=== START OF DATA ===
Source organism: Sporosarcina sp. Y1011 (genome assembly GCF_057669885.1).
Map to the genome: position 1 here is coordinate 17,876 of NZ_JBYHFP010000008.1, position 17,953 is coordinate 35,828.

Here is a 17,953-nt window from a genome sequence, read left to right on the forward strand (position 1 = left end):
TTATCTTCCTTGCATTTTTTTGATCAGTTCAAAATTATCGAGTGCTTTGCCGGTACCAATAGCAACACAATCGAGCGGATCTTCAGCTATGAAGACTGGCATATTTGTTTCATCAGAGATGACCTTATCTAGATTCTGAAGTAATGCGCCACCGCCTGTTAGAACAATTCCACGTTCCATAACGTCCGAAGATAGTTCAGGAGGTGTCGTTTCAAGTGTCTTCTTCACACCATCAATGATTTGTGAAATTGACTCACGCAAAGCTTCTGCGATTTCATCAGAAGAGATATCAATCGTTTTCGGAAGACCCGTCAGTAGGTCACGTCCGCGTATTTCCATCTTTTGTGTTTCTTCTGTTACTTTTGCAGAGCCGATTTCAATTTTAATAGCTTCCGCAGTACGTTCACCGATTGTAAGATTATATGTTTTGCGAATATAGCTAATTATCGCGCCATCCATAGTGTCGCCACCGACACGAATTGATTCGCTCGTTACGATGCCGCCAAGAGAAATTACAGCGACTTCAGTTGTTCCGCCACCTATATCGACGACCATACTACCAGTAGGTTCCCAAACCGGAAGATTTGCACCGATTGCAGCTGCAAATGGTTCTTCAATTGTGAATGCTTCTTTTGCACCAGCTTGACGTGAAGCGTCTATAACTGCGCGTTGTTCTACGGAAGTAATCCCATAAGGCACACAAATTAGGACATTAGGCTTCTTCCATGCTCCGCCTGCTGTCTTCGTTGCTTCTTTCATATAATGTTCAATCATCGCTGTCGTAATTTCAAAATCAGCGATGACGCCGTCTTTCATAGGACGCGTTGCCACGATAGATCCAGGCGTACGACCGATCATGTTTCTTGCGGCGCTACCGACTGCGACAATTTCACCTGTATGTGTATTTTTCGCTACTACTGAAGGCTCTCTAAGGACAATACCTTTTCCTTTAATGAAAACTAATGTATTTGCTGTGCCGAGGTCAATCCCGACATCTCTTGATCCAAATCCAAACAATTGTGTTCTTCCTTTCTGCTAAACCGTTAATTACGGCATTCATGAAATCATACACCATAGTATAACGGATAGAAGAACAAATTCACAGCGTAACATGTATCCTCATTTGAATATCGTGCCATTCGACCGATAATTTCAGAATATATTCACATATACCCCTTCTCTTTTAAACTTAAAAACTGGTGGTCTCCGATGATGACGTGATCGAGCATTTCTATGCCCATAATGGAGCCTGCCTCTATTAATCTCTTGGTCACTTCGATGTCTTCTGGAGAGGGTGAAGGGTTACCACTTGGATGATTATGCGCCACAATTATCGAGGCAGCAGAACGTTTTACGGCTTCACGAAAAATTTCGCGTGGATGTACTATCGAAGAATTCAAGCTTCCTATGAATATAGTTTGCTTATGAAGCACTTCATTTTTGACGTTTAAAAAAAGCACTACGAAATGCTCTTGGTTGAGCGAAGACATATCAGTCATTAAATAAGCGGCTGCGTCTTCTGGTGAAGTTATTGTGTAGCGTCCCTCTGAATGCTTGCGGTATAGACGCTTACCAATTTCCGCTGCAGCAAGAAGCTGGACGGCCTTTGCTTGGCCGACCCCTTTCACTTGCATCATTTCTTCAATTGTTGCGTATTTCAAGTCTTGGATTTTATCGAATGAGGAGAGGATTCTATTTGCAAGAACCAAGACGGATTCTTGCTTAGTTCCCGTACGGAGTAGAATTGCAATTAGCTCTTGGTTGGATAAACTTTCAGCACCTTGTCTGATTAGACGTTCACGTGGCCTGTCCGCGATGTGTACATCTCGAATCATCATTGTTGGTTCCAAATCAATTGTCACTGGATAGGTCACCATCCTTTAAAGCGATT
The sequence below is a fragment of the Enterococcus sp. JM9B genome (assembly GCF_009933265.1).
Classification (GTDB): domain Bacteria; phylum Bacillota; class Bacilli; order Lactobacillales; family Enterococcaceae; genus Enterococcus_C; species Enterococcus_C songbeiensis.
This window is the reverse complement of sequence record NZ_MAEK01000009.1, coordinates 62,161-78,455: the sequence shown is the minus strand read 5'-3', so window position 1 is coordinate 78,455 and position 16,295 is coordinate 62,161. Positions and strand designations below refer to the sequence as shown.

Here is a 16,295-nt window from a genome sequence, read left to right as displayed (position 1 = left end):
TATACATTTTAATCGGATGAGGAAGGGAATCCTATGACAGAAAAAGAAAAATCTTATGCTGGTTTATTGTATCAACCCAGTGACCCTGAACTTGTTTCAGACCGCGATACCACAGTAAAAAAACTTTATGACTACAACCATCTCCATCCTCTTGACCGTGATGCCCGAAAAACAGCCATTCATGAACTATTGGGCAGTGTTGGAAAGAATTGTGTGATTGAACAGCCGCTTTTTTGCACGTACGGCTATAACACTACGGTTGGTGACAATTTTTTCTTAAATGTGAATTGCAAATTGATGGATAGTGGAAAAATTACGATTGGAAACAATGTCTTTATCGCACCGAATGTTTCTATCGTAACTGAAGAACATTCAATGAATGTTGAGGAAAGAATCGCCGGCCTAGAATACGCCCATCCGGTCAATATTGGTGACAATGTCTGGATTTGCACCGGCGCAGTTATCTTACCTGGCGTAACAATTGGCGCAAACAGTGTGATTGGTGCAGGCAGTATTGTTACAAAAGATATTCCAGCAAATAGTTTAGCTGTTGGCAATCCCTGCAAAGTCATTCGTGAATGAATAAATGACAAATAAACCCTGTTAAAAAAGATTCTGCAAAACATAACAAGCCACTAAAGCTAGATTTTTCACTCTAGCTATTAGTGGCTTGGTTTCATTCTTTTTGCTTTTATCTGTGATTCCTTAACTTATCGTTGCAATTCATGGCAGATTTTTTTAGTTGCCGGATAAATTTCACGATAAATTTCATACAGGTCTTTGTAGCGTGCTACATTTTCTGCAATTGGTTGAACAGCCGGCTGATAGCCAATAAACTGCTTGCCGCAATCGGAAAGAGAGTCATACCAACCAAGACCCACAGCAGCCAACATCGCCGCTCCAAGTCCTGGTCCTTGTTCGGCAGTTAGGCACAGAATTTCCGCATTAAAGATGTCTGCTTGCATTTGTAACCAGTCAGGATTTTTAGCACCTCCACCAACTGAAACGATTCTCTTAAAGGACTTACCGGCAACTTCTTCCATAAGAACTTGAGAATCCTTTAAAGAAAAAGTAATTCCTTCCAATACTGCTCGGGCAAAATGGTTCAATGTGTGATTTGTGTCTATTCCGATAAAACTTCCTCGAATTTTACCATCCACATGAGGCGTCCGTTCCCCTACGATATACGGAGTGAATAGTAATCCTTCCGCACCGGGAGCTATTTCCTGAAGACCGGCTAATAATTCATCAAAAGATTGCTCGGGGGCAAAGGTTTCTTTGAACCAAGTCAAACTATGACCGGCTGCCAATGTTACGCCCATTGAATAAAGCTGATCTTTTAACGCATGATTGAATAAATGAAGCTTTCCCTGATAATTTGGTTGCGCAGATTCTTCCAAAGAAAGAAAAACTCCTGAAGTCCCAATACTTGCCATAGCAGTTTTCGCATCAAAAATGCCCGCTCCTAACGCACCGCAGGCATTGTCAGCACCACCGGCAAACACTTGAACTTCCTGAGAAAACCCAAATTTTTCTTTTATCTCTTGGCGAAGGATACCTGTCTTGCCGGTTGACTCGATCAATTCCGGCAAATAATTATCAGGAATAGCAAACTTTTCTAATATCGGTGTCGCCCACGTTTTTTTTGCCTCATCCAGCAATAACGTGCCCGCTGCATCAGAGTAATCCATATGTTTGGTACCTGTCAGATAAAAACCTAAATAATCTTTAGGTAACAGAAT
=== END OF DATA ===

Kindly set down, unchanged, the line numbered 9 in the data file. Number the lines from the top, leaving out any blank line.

TATACATTTTAATCGGATGAGGAAGGGAATCCTATGACAGAAAAAGAAAAATCTTATGCTGGTTTATTGTATCAACCCAGTGACCCTGAACTTGTTTCAGACCGCGATACCACAGTAAAAAAACTTTATGACTACAACCATCTCCATCCTCTTGACCGTGATGCCCGAAAAACAGCCATTCATGAACTATTGGGCAGTGTTGGAAAGAATTGTGTGATTGAACAGCCGCTTTTTTGCACGTACGGCTATAACACTACGGTTGGTGACAATTTTTTCTTAAATGTGAATTGCAAATTGATGGATAGTGGAAAAATTACGATTGGAAACAATGTCTTTATCGCACCGAATGTTTCTATCGTAACTGAAGAACATTCAATGAATGTTGAGGAAAGAATCGCCGGCCTAGAATACGCCCATCCGGTCAATATTGGTGACAATGTCTGGATTTGCACCGGCGCAGTTATCTTACCTGGCGTAACAATTGGCGCAAACAGTGTGATTGGTGCAGGCAGTATTGTTACAAAAGATATTCCAGCAAATAGTTTAGCTGTTGGCAATCCCTGCAAAGTCATTCGTGAATGAATAAATGACAAATAAACCCTGTTAAAAAAGATTCTGCAAAACATAACAAGCCACTAAAGCTAGATTTTTCACTCTAGCTATTAGTGGCTTGGTTTCATTCTTTTTGCTTTTATCTGTGATTCCTTAACTTATCGTTGCAATTCATGGCAGATTTTTTTAGTTGCCGGATAAATTTCACGATAAATTTCATACAGGTCTTTGTAGCGTGCTACATTTTCTGCAATTGGTTGAACAGCCGGCTGATAGCCAATAAACTGCTTGCCGCAATCGGAAAGAGAGTCATACCAACCAAGACCCACAGCAGCCAACATCGCCGCTCCAAGTCCTGGTCCTTGTTCGGCAGTTAGGCACAGAATTTCCGCATTAAAGATGTCTGCTTGCATTTGTAACCAGTCAGGATTTTTAGCACCTCCACCAACTGAAACGATTCTCTTAAAGGACTTACCGGCAACTTCTTCCATAAGAACTTGAGAATCCTTTAAAGAAAAAGTAATTCCTTCCAATACTGCTCGGGCAAAATGGTTCAATGTGTGATTTGTGTCTATTCCGATAAAACTTCCTCGAATTTTACCATCCACATGAGGCGTCCGTTCCCCTACGATATACGGAGTGAATAGTAATCCTTCCGCACCGGGAGCTATTTCCTGAAGACCGGCTAATAATTCATCAAAAGATTGCTCGGGGGCAAAGGTTTCTTTGAACCAAGTCAAACTATGACCGGCTGCCAATGTTACGCCCATTGAATAAAGCTGATCTTTTAACGCATGATTGAATAAATGAAGCTTTCCCTGATAATTTGGTTGCGCAGATTCTTCCAAAGAAAGAAAAACTCCTGAAGTCCCAATACTTGCCATAGCAGTTTTCGCATCAAAAATGCCCGCTCCTAACGCACCGCAGGCATTGTCAGCACCACCGGCAAACACTTGAACTTCCTGAGAAAACCCAAATTTTTCTTTTATCTCTTGGCGAAGGATACCTGTCTTGCCGGTTGACTCGATCAATTCCGGCAAATAATTATCAGGAATAGCAAACTTTTCTAATATCGGTGTCGCCCACGTTTTTTTTGCCTCATCCAGCAATAACGTGCCCGCTGCATCAGAGTAATCCATATGTTTGGTACCTGTCAGATAAAAACCTAAATAATCTTTAGGTAACAGAAT